Crater Article In America’s Civil War

I received my author’s copies of the most recent issue of the magazine, America’s Civil War. This issue includes my article titled, “The Earth Seemed To Tremble,” (May 2006, pp. 22-28) which examines how Confederate soldiers reacted to the presence of United States Colored Troops and how they assessed the battle within the broader context of the progress of the war in the summer of 1864. I conclude that despite the fact that traditional histories of the Petersburg campaign tend to portray Confederate prospects for victory as dim, a close examination of wartime sources suggests that the men in the ranks remained optimistic. Most importantly, the presence of black soldiers served as a reminder of exactly what was at stake if their bid for independence failed.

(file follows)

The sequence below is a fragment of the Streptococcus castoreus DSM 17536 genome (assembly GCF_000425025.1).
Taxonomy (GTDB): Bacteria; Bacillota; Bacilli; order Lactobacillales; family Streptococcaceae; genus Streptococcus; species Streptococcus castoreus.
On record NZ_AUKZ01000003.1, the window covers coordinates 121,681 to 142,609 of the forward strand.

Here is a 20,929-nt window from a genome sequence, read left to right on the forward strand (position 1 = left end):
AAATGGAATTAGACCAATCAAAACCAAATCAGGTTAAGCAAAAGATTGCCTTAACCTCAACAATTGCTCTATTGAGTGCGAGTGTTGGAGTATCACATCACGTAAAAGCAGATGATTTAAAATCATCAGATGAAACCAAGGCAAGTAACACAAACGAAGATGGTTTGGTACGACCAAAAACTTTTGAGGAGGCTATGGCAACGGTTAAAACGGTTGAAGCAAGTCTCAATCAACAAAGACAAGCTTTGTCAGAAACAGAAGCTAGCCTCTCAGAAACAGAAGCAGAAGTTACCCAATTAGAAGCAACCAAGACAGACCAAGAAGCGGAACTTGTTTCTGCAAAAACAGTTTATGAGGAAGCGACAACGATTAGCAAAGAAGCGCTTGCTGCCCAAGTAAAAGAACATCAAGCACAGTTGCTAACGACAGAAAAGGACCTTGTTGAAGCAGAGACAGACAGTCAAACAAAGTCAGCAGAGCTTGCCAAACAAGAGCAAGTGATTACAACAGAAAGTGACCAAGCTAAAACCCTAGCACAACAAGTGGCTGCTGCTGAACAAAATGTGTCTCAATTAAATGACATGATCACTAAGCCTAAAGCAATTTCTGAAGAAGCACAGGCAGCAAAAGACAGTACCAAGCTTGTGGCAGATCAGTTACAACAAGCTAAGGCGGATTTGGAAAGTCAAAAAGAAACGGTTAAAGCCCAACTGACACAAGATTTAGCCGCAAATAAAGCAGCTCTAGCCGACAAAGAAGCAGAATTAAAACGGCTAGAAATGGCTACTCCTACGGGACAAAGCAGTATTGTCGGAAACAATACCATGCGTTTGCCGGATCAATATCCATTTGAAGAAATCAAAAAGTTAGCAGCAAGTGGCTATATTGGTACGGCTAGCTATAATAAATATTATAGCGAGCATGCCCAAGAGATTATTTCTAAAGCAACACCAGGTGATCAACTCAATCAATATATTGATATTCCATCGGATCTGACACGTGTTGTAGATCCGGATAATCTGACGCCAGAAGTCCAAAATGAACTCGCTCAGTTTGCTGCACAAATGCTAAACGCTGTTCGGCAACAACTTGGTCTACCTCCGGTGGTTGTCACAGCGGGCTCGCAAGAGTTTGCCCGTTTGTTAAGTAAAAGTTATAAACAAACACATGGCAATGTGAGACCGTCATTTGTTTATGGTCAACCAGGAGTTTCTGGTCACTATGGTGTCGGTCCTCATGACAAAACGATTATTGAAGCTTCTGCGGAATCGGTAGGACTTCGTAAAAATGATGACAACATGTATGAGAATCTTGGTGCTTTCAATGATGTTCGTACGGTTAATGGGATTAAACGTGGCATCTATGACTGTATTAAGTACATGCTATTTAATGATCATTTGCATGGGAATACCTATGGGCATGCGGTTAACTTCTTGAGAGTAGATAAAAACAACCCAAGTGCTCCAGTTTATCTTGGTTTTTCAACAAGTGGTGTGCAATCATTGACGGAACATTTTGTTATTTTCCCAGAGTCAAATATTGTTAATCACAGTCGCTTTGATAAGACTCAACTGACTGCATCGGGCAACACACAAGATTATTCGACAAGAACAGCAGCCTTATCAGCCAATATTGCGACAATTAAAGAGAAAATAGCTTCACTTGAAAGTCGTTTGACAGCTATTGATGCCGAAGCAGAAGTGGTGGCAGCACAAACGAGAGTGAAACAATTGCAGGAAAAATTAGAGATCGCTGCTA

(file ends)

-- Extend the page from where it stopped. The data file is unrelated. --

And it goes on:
This article provides a brief overview of the first chapter of my Crater manuscript. I am not interested in providing a detailed account of the battle as others have done a better job. The focus is on how soldiers perceived the progress of the war both leading up to and through the battle of the Crater. Such a focus provides a base for later chapters which analyze various themes in the commemoration and memory of the battle.

In addition to my article there are two excellent pieces by Timothy B. Smith and Peter Carmichael. Feel free to offer critical comments.

Searching for Black Confederates: The Civil War’s Most Persistent Myth

“Levin’s study is the first of its kind to blueprint and then debunk the mythology of enslaved African Americans who allegedly served voluntarily in behalf of the Confederacy.”–Journal of Southern History

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